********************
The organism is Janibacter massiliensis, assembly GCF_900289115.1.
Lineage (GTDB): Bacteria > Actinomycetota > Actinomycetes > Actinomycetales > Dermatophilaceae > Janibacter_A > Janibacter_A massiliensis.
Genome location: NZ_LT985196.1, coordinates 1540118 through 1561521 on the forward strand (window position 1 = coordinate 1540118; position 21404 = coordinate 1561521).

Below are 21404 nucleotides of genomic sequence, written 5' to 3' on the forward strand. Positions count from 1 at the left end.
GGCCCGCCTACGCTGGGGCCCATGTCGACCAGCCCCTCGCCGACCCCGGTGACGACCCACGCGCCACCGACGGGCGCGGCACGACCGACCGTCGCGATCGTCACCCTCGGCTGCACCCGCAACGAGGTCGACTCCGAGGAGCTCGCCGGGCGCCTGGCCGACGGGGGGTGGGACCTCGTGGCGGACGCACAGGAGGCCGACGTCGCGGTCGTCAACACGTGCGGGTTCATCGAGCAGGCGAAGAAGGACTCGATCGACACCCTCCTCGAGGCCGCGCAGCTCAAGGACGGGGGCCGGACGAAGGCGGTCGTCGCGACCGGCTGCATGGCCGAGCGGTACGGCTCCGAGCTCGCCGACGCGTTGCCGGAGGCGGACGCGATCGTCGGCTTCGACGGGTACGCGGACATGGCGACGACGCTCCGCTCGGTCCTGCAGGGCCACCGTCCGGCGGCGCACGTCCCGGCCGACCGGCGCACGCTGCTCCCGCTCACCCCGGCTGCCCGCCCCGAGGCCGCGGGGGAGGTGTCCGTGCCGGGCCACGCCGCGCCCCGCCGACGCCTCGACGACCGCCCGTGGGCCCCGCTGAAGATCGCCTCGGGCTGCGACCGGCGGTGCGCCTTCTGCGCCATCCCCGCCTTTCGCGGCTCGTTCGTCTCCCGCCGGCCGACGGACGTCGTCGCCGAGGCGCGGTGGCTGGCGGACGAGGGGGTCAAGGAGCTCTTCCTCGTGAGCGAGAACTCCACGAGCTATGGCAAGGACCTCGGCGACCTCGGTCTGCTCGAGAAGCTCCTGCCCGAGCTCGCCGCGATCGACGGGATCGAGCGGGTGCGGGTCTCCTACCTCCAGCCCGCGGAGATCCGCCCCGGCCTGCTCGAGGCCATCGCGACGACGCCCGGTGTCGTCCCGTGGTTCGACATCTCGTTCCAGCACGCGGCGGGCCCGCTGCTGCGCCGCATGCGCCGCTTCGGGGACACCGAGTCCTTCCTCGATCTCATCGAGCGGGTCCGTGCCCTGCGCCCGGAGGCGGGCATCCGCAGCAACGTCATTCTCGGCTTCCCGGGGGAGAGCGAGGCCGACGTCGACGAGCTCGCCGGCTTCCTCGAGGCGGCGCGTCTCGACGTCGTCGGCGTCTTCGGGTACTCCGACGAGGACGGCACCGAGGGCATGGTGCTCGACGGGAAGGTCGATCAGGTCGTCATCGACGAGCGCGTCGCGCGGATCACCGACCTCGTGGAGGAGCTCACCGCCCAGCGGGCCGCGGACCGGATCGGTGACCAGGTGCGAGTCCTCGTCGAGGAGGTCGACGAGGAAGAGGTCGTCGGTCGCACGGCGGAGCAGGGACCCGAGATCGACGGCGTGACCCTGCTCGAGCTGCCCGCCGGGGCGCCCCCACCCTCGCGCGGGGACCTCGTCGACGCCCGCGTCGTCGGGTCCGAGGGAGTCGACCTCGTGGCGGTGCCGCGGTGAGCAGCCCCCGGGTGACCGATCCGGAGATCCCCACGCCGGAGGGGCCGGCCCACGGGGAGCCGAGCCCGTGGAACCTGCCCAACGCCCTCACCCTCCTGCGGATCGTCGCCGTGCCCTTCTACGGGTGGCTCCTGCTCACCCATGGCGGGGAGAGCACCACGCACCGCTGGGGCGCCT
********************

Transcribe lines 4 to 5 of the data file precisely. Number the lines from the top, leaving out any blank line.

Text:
Below are 21404 nucleotides of genomic sequence, written 5' to 3' on the forward strand. Positions count from 1 at the left end.
GGCCCGCCTACGCTGGGGCCCATGTCGACCAGCCCCTCGCCGACCCCGGTGACGACCCACGCGCCACCGACGGGCGCGGCACGACCGACCGTCGCGATCGTCACCCTCGGCTGCACCCGCAACGAGGTCGACTCCGAGGAGCTCGCCGGGCGCCTGGCCGACGGGGGGTGGGACCTCGTGGCGGACGCACAGGAGGCCGACGTCGCGGTCGTCAACACGTGCGGGTTCATCGAGCAGGCGAAGAAGGACTCGATCGACACCCTCCTCGAGGCCGCGCAGCTCAAGGACGGGGGCCGGACGAAGGCGGTCGTCGCGACCGGCTGCATGGCCGAGCGGTACGGCTCCGAGCTCGCCGACGCGTTGCCGGAGGCGGACGCGATCGTCGGCTTCGACGGGTACGCGGACATGGCGACGACGCTCCGCTCGGTCCTGCAGGGCCACCGTCCGGCGGCGCACGTCCCGGCCGACCGGCGCACGCTGCTCCCGCTCACCCCGGCTGCCCGCCCCGAGGCCGCGGGGGAGGTGTCCGTGCCGGGCCACGCCGCGCCCCGCCGACGCCTCGACGACCGCCCGTGGGCCCCGCTGAAGATCGCCTCGGGCTGCGACCGGCGGTGCGCCTTCTGCGCCATCCCCGCCTTTCGCGGCTCGTTCGTCTCCCGCCGGCCGACGGACGTCGTCGCCGAGGCGCGGTGGCTGGCGGACGAGGGGGTCAAGGAGCTCTTCCTCGTGAGCGAGAACTCCACGAGCTATGGCAAGGACCTCGGCGACCTCGGTCTGCTCGAGAAGCTCCTGCCCGAGCTCGCCGCGATCGACGGGATCGAGCGGGTGCGGGTCTCCTACCTCCAGCCCGCGGAGATCCGCCCCGGCCTGCTCGAGGCCATCGCGACGACGCCCGGTGTCGTCCCGTGGTTCGACATCTCGTTCCAGCACGCGGCGGGCCCGCTGCTGCGCCGCATGCGCCGCTTCGGGGACACCGAGTCCTTCCTCGATCTCATCGAGCGGGTCCGTGCCCTGCGCCCGGAGGCGGGCATCCGCAGCAACGTCATTCTCGGCTTCCCGGGGGAGAGCGAGGCCGACGTCGACGAGCTCGCCGGCTTCCTCGAGGCGGCGCGTCTCGACGTCGTCGGCGTCTTCGGGTACTCCGACGAGGACGGCACCGAGGGCATGGTGCTCGACGGGAAGGTCGATCAGGTCGTCATCGACGAGCGCGTCGCGCGGATCACCGACCTCGTGGAGGAGCTCACCGCCCAGCGGGCCGCGGACCGGATCGGTGACCAGGTGCGAGTCCTCGTCGAGGAGGTCGACGAGGAAGAGGTCGTCGGTCGCACGGCGGAGCAGGGACCCGAGATCGACGGCGTGACCCTGCTCGAGCTGCCCGCCGGGGCGCCCCCACCCTCGCGCGGGGACCTCGTCGACGCCCGCGTCGTCGGGTCCGAGGGAGTCGACCTCGTGGCGGTGCCGCGGTGAGCAGCCCCCGGGTGACCGATCCGGAGATCCCCACGCCGGAGGGGCCGGCCCACGGGGAGCCGAGCCCGTGGAACCTGCCCAACGCCCTCACCCTCCTGCGGATCGTCGCCGTGCCCTTCTACGGGTGGCTCCTGCTCACCCATGGCGGGGAGAGCACCACGCACCGCTGGGGCGCCT